The Orkney Archaeology Review 2023…

by Bernie Bell - 09:07 on 08 May 2023

The Orkney Archaeology Review 2023…

I was wondering what to read next, when the OAR arrived – immediately solving my reading problem for at least a few days.  It’s a big one, and there’s a lot in it – diverse as always.

I must admit that I don’t often read the technical pieces – my brain doesn’t work that way – but there’s also plenty there for the not-so-scientifically inclined among us.

I’ll work through it systematically….apologies for any omissions, but – like I said – they don’t all appeal to me.  Here goes….

The Review begins with an article by Sigurd Towrie about the progress of the dig at the Ness of Brodgar, filling the reader in about this year’s excavation, finds and developments – there’s so much – I’ll pick the Ness bits which were my favourites of last year……..

What was initially called Trench T - the fine stone-work - the  mystery continues.

The human femur in a box – you need to read it for yourselves.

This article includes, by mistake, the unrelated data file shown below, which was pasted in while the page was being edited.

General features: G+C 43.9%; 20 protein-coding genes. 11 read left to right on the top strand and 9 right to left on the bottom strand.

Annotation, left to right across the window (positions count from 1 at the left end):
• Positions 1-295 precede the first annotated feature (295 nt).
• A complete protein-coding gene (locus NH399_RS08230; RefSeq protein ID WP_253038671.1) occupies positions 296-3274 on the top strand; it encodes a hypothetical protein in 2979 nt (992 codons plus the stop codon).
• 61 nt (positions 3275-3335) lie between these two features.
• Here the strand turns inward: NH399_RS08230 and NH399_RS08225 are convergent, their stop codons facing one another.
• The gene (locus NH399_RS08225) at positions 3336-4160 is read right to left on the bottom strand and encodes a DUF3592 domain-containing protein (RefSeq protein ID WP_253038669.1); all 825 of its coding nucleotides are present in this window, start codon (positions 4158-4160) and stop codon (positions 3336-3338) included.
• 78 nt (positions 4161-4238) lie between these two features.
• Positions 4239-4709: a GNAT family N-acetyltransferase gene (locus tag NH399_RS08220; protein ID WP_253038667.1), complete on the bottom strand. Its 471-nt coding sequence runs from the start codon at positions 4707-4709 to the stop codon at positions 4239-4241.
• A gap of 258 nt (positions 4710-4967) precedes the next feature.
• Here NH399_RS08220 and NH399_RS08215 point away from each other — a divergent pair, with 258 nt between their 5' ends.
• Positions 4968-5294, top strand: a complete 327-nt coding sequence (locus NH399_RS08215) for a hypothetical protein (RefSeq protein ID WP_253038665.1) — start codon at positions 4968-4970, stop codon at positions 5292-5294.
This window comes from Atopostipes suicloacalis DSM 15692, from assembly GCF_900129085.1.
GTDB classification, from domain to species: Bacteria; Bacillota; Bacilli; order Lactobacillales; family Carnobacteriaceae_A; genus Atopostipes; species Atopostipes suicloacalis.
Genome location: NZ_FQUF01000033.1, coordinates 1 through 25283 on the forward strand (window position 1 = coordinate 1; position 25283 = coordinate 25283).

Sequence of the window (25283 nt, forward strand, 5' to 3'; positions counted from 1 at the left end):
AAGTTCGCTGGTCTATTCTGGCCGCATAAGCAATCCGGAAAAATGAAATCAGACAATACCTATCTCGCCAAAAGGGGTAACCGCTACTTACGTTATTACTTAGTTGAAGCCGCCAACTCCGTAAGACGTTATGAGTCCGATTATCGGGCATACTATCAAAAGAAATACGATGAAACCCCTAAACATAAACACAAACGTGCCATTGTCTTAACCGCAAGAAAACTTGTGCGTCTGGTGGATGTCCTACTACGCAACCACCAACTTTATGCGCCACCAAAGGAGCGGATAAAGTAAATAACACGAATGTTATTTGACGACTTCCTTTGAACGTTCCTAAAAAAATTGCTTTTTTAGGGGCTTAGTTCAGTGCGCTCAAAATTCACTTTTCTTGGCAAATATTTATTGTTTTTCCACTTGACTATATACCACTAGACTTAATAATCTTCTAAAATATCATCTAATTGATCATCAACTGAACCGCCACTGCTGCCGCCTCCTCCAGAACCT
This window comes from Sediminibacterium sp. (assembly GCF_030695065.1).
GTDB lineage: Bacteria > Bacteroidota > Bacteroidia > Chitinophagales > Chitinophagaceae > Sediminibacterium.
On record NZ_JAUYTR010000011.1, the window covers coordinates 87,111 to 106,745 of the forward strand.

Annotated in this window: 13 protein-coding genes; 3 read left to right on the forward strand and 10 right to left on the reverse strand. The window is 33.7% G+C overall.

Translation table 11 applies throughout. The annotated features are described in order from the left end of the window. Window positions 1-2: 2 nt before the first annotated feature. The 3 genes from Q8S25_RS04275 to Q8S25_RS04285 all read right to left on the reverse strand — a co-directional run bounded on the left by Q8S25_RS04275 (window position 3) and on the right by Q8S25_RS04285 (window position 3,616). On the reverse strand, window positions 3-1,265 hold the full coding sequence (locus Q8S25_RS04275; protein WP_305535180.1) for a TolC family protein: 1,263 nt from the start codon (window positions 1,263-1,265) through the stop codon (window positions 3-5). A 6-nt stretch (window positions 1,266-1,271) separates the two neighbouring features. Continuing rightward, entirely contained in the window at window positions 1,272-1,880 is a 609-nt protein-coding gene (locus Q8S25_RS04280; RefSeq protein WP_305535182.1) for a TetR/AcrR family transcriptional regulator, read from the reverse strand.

Steps! Steps placed at intervals along the ‘Great Wall of Brodgar’.  Picture it – going up the steps to look out over the wall – as Sigurd says… “Why?  We can only speculate.”

So many questions about what’s there, what’s already been found  - no wonder the People of the Ness need to take some time to ‘take stock’ after next season’s dig.

Dr. Antonia Thomas’ Art & Archaeology courses are going from strength to strength – not surprising, as they provide an interesting combination of approaches to the past and its possible influence on the present.  I’ve mused along these lines before now…


Swandro – again, there's so much there, so much has been discovered, there’s so much that might be there and that could be lost to the sea.  The article by Julie M. Bond and Stephen Dockrill introduces the site, then take us through it in detail.  It ties in well with what’s on the Swandro website…


I’ve never been to the dig, probably never will now – age and increasing decrepitude make getting there a bit problematical, but I follow developments assiduously.

The stone with a Pictish Smith’s hand and knee prints found in 2018 still fires my imagination…

The Swandro Stone

A stone

With a hand-print

An in-advertent handprint.